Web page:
Robotics: the future of STEM education

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 23 Feb 2017   Posted by admin

All images: QUT.

By Emma Davies

WITH the increasing focus on Science, Technology, Engineering and Maths (STEM) in schools across Australia, more and more educational institutions are implementing robotics programs for their students.

In 2015, the Committee for Economic Development of Australia (CEDA) reported that an estimated 40 per cent of Australia’s workforce could be replaced by automation within the next 20 years. That’s approximately five million jobs that could be replaced by robots.

Queensland University of Technology’s Dr Christina Chalmers says that with the speed of technological development, we need to better position children to face this future.

“Robotics is a great for teaching STEM subjects and STEM skills have been identified as essential for developing creative thinkers and problem solvers; skills that are needed for future jobs and for solving big world problems,” she said.

The Federal Government is spending $3.5m on the ‘Coding across the Curriculum’ initiative in a bid to incorporate coding into existing subjects. Even Prime Minister Malcolm Turnbull has declared that coding is as fundamental as reading and writing.

The Government also introduced the National Innovation and Science Agenda to inspire all Australians in digital literacy, to embrace innovation and science from an early age and harness new sources of growth to deliver the next age of economic prosperity in Australia.

The agenda aims to up-skill both students and teachers through free online courses, support, equipment, partnerships with industry, mentoring, digital literacy grants and funding so that teachers and students can understand how STEM is applied in the real world.

Robotics and coding is an interactive and engaging way of introducing STEM in to the curriculum and inspiring young people to pursue STEM-related subjects and careers. Dr Chalmers said the National Digital Technologies Curriculum is a positive step towards helping children to develop technological skills.

“It puts digital technology and coding within the school curriculum and means that all students have the opportunity to learn new skills in order to take advantage of future employment opportunities,” she said.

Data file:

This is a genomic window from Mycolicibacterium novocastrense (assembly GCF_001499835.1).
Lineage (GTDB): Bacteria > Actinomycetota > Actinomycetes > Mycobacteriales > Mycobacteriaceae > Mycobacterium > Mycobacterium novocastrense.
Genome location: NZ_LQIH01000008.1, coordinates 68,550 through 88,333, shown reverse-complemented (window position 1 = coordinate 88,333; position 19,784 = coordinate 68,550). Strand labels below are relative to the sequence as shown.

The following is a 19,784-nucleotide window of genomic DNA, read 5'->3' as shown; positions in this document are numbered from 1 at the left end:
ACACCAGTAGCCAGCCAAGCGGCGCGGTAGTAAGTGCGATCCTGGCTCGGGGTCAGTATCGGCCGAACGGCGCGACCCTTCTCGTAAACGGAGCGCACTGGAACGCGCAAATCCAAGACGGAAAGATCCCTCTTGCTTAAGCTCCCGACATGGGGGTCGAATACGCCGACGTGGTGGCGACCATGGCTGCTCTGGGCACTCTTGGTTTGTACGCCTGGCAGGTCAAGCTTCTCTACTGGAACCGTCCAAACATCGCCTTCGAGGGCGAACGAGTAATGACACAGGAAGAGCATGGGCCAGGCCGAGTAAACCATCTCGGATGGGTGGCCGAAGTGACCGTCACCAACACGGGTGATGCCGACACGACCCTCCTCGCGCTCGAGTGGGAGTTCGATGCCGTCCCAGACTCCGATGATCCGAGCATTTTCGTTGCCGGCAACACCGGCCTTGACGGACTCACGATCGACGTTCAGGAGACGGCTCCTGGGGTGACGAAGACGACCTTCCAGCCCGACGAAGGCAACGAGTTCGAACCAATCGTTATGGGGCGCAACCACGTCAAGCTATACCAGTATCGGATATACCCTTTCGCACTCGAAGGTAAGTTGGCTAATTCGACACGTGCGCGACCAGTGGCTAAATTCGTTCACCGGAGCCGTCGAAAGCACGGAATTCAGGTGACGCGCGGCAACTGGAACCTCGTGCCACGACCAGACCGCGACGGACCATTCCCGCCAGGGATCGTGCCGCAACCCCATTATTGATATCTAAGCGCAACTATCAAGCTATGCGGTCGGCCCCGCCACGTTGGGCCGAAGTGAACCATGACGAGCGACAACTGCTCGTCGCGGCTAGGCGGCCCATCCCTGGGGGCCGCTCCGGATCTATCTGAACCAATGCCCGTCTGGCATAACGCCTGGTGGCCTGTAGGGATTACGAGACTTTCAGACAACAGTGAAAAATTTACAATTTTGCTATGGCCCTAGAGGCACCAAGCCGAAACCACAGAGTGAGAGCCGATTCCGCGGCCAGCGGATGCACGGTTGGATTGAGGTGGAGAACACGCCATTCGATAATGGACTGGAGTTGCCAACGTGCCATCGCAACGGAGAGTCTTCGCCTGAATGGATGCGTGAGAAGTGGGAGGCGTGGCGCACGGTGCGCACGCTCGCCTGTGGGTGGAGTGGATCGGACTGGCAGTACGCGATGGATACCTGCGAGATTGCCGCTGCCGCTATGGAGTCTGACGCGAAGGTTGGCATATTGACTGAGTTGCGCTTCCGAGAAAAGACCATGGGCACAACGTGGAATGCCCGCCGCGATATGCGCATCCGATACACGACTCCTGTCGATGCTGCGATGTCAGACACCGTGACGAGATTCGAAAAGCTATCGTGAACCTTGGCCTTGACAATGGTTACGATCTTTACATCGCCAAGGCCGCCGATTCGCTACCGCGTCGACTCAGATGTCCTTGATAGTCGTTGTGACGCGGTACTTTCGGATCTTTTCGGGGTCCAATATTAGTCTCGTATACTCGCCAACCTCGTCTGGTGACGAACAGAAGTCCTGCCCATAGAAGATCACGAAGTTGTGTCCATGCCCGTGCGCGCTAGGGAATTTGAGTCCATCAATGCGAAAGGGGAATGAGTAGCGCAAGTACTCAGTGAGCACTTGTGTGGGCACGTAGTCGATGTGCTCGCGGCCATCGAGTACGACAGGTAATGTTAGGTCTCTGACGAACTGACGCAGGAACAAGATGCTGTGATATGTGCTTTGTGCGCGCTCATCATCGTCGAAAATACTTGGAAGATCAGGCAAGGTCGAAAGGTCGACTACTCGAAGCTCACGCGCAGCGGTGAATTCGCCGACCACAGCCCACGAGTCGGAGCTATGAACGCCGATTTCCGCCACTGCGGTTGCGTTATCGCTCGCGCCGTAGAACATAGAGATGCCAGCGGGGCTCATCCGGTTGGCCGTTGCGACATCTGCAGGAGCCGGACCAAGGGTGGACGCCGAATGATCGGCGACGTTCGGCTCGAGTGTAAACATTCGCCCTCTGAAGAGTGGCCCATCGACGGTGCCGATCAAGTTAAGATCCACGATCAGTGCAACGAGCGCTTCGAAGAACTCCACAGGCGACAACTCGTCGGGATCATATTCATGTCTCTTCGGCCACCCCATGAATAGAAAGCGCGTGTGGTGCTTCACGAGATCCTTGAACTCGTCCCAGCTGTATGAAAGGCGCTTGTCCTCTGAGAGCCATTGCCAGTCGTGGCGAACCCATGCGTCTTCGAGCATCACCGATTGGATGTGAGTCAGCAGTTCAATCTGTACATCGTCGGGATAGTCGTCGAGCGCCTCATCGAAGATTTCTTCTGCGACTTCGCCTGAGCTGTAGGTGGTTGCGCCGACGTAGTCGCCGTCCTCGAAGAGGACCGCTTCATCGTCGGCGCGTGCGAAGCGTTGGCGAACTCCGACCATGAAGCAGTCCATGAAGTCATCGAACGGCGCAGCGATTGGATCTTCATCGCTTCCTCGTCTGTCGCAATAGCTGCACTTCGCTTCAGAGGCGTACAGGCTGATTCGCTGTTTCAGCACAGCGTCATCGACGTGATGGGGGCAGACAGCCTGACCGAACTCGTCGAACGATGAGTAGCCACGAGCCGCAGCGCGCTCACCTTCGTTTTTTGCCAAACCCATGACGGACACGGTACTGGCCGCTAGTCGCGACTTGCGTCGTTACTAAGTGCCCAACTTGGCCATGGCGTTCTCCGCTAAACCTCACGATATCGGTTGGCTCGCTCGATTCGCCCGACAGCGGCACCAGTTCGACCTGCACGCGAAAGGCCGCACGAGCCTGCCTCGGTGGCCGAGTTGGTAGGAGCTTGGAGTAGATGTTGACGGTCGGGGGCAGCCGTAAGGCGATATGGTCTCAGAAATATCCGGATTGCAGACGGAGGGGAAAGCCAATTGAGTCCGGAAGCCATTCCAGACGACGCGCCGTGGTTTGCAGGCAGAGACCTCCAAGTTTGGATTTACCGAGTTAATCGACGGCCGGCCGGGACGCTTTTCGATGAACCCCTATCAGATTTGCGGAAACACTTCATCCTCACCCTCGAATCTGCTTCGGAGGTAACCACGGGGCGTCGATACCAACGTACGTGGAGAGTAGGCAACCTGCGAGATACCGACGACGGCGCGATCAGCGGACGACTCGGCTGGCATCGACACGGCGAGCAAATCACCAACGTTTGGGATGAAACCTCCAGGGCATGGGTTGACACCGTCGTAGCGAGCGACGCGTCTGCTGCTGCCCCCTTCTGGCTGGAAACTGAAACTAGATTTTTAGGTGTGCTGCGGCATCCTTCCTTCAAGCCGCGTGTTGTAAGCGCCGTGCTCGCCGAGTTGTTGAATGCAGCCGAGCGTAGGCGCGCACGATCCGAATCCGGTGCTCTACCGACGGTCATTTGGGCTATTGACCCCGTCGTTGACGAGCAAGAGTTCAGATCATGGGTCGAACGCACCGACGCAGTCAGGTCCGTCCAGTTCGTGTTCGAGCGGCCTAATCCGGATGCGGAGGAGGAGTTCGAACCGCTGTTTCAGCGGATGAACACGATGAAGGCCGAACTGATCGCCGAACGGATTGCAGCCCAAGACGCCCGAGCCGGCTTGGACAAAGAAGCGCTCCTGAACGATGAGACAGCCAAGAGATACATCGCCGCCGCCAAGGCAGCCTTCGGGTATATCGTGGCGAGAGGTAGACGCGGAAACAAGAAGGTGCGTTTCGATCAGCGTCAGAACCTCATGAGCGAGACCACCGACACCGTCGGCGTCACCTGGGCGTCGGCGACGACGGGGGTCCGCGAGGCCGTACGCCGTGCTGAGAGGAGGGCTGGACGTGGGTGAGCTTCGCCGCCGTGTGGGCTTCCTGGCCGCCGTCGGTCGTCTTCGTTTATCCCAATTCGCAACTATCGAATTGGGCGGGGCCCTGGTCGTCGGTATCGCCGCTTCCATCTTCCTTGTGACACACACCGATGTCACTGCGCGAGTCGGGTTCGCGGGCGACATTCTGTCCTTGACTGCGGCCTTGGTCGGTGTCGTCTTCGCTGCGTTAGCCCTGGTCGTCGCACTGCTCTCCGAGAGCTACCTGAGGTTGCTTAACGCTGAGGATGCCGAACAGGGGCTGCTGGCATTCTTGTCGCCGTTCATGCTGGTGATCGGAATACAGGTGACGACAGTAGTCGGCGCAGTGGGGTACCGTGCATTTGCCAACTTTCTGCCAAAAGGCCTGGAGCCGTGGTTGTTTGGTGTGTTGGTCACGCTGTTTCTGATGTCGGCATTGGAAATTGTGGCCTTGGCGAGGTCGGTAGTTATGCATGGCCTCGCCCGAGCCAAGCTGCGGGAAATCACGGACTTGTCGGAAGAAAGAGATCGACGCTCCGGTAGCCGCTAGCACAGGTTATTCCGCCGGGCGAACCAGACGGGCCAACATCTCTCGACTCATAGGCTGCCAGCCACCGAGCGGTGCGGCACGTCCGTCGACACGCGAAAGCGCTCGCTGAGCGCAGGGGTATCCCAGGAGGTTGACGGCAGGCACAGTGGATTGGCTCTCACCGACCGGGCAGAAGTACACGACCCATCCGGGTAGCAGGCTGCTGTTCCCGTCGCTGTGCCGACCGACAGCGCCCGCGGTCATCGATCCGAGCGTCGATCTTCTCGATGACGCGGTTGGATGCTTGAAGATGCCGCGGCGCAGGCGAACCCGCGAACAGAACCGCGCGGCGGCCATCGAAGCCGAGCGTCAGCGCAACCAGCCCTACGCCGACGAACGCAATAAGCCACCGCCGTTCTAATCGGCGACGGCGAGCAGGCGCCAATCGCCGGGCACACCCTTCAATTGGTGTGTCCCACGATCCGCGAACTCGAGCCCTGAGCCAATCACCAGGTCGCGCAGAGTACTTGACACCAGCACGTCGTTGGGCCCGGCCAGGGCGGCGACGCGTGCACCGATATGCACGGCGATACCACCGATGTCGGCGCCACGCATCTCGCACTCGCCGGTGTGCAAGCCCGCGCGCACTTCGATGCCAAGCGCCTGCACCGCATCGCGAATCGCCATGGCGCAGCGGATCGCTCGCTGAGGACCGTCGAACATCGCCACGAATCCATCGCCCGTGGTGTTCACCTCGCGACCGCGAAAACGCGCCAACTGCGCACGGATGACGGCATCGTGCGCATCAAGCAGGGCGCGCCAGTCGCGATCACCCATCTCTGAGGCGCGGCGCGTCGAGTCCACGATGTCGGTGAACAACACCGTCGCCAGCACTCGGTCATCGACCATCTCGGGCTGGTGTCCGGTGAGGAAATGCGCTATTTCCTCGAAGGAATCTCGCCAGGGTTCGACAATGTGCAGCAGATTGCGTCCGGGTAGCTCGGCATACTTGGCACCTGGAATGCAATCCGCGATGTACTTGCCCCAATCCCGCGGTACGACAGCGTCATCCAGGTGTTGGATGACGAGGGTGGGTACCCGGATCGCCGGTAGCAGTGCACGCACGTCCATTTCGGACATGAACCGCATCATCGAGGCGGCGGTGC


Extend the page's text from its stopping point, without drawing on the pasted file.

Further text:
Many private schools have already implemented robotics into their curriculum. There has been an increase in school teams participating in robotics competitions, such as FIRST LEGO League and the FIRST Robotics Competition (For Inspiration and Recognition of Science and Technology).

The Queensland State Government has made coding and robotics compulsory in schools with its Advancing Education Action Plan aiming to fast-track the National Digital Technologies Curriculum by improving teacher preparation in STEM subjects through professional development, mentoring, and access to technology.

Every state school will have access to specialist science, technology, engineering and maths teachers. The #codingcounts initiative is supplementary to the action plan and aims to develop students’ digital literacy and to support the teaching of digital technologies, coding and robotics through the provision of high quality and innovative curriculum resources.

The  #codingcounts plan states that coding and robotics are important for every student to prepare them for the jobs of the future, where technology will be part of every workplace.

The stress is not only on coding but learning the language of coding, which engages students in developing their skills in critical thinking, creativity, collaboration and innovation. The Queensland State Government is committed to promoting coding as the new literacy and a must have skill for every student.

Swinburne University Department of Education deputy chair Dr Therese Keane believes there should be innovative programs like robotics in schools to entice kids to participate in STEM activities.

“Rather than just having standard science, maths and IT classes, things that interest students in a more collaborative way, that are innovative and use those skill sets are a really good way of enticing kids to apply what they’re learning in to a real life context,” she said.

Dr Chalmers agrees, stating there is a need to address STEM in education in Australia as student enrolments in these subjects at secondary and tertiary levels of education are declining.

“The decline impacts on students’ engagement in higher STEM studies and on their future employment options. Robotics has proved to be an engaging tool for motivating students to participate in STEM activities and students participating in robotics activities have been shown to be more likely to pursue STEM based university pathways,” she said.

While Dr Keane has noted many positives in bring robots into the classroom, she has some reservations with following the lead of Queensland and making robotics programs compulsory across Australia.

“My natural inclination is to say yes, but I am well aware that if you make anything compulsory and there’s not enough professional development for the teachers, there’s not enough resources and depending on which robotics program, it could be very expensive,” she said.